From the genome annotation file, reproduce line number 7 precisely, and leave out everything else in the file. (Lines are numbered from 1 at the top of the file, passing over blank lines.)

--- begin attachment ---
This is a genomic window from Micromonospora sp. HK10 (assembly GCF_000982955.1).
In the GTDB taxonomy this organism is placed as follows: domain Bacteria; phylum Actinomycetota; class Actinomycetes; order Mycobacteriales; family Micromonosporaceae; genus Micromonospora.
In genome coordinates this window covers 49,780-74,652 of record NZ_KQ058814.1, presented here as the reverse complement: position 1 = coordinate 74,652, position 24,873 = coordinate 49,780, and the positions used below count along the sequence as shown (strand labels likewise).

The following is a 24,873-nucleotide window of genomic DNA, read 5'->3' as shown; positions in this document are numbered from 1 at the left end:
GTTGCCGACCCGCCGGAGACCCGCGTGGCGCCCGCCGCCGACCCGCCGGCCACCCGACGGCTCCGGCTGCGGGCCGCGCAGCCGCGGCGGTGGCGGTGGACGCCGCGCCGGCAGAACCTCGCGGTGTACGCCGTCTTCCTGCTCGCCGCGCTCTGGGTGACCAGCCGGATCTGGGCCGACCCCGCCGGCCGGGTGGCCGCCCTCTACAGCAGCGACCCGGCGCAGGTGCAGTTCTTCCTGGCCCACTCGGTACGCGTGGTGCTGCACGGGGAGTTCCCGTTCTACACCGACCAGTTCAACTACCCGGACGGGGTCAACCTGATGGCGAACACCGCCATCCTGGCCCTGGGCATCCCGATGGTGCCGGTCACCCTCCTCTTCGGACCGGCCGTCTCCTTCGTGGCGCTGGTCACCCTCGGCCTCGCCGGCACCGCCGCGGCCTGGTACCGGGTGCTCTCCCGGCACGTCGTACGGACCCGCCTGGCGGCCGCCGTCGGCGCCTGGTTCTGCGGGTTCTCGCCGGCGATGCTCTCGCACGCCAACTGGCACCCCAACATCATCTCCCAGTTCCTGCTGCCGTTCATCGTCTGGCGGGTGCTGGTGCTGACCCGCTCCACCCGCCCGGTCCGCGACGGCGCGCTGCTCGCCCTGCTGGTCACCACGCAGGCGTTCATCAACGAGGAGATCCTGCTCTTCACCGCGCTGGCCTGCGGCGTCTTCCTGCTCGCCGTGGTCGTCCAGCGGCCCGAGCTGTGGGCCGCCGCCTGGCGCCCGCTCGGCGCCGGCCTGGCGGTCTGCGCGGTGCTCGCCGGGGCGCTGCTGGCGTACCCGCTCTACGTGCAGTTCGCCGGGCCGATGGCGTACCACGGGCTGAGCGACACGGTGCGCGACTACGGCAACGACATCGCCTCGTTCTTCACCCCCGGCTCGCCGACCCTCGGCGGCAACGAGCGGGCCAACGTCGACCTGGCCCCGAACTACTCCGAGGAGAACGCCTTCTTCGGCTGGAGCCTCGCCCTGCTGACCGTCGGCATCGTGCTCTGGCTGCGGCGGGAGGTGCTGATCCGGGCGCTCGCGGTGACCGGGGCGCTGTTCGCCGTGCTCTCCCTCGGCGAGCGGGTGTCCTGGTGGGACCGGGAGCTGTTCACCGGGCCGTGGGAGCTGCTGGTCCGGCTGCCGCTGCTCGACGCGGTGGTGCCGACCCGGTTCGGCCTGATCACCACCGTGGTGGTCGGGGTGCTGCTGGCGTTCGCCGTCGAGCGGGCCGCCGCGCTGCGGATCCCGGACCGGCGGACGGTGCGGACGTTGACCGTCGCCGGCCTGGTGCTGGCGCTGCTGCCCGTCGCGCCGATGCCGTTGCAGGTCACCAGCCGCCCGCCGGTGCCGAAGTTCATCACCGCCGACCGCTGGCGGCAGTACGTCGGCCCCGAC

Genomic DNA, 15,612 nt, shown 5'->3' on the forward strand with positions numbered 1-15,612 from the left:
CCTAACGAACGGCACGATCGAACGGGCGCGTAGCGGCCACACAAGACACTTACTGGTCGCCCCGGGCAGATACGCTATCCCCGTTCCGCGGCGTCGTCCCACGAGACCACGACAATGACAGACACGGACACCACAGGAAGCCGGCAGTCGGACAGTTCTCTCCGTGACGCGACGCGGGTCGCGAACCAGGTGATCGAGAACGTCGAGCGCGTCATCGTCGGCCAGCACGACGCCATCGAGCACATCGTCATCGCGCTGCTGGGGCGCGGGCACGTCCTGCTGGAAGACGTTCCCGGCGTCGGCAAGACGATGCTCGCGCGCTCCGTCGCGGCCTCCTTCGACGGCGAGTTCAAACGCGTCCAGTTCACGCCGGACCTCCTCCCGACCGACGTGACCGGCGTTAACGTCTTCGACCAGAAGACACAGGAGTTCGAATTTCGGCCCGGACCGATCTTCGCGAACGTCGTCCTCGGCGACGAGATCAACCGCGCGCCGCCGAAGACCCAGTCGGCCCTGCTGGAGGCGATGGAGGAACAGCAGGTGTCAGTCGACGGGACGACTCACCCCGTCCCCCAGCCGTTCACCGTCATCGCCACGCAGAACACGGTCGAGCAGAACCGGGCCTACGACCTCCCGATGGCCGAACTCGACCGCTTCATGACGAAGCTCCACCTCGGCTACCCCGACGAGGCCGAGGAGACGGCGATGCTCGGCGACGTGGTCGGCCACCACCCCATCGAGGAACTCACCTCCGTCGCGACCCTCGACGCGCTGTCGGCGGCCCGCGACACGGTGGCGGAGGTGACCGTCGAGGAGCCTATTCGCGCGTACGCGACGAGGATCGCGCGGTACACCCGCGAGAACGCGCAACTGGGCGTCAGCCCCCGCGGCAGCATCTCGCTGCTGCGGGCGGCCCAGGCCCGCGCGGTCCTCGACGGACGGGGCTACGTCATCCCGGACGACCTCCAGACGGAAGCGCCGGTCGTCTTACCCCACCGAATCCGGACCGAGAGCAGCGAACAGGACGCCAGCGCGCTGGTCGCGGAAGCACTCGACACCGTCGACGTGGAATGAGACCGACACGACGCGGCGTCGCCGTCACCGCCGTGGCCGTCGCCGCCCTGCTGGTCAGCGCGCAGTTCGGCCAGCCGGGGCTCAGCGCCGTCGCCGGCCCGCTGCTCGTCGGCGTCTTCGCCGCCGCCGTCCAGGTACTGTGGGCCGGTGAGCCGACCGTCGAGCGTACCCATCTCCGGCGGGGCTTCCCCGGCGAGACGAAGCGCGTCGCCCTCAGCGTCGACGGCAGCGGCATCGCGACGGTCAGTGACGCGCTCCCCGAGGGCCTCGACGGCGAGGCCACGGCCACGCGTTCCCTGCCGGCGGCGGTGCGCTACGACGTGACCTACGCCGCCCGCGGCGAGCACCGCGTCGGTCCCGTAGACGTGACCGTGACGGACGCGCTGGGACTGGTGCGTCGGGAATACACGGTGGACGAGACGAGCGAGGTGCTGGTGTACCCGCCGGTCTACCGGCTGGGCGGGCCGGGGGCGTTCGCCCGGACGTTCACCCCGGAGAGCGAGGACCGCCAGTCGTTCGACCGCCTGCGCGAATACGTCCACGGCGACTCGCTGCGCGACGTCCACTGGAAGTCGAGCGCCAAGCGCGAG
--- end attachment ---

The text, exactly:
CCTAACGAACGGCACGATCGAACGGGCGCGTAGCGGCCACACAAGACACTTACTGGTCGCCCCGGGCAGATACGCTATCCCCGTTCCGCGGCGTCGTCCCACGAGACCACGACAATGACAGACACGGACACCACAGGAAGCCGGCAGTCGGACAGTTCTCTCCGTGACGCGACGCGGGTCGCGAACCAGGTGATCGAGAACGTCGAGCGCGTCATCGTCGGCCAGCACGACGCCATCGAGCACATCGTCATCGCGCTGCTGGGGCGCGGGCACGTCCTGCTGGAAGACGTTCCCGGCGTCGGCAAGACGATGCTCGCGCGCTCCGTCGCGGCCTCCTTCGACGGCGAGTTCAAACGCGTCCAGTTCACGCCGGACCTCCTCCCGACCGACGTGACCGGCGTTAACGTCTTCGACCAGAAGACACAGGAGTTCGAATTTCGGCCCGGACCGATCTTCGCGAACGTCGTCCTCGGCGACGAGATCAACCGCGCGCCGCCGAAGACCCAGTCGGCCCTGCTGGAGGCGATGGAGGAACAGCAGGTGTCAGTCGACGGGACGACTCACCCCGTCCCCCAGCCGTTCACCGTCATCGCCACGCAGAACACGGTCGAGCAGAACCGGGCCTACGACCTCCCGATGGCCGAACTCGACCGCTTCATGACGAAGCTCCACCTCGGCTACCCCGACGAGGCCGAGGAGACGGCGATGCTCGGCGACGTGGTCGGCCACCACCCCATCGAGGAACTCACCTCCGTCGCGACCCTCGACGCGCTGTCGGCGGCCCGCGACACGGTGGCGGAGGTGACCGTCGAGGAGCCTATTCGCGCGTACGCGACGAGGATCGCGCGGTACACCCGCGAGAACGCGCAACTGGGCGTCAGCCCCCGCGGCAGCATCTCGCTGCTGCGGGCGGCCCAGGCCCGCGCGGTCCTCGACGGACGGGGCTACGTCATCCCGGACGACCTCCAGACGGAAGCGCCGGTCGTCTTACCCCACCGAATCCGGACCGAGAGCAGCGAACAGGACGCCAGCGCGCTGGTCGCGGAAGCACTCGACACCGTCGACGTGGAATGAGACCGACACGACGCGGCGTCGCCGTCACCGCCGTGGCCGTCGCCGCCCTGCTGGTCAGCGCGCAGTTCGGCCAGCCGGGGCTCAGCGCCGTCGCCGGCCCGCTGCTCGTCGGCGTCTTCGCCGCCGCCGTCCAGGTACTGTGGGCCGGTGAGCCGACCGTCGAGCGTACCCATCTCCGGCGGGGCTTCCCCGGCGAGACGAAGCGCGTCGCCCTCAGCGTCGACGGCAGCGGCATCGCGACGGTCAGTGACGCGCTCCCCGAGGGCCTCGACGGCGAGGCCACGGCCACGCGTTCCCTGCCGGCGGCGGTGCGCTACGACGTGACCTACGCCGCCCGCGGCGAGCACCGCGTCGGTCCCGTAGACGTGACCGTGACGGACGCGCTGGGACTGGTGCGTCGGGAATACACGGTGGACGAGACGAGCGAGGTGCTGGTGTACCCGCCGGTCTACCGGCTGGGCGGGCCGGGGGCGTTCGCCCGGACGTTCACCCCGGAGAGCGAGGACCGCCAGTCGTTCGACCGCCTGCGCGAATACGTCCACGGCGACTCGCTGCGCGACGTCCACTGGAAGTCGAGCGCCAAGCGCGAG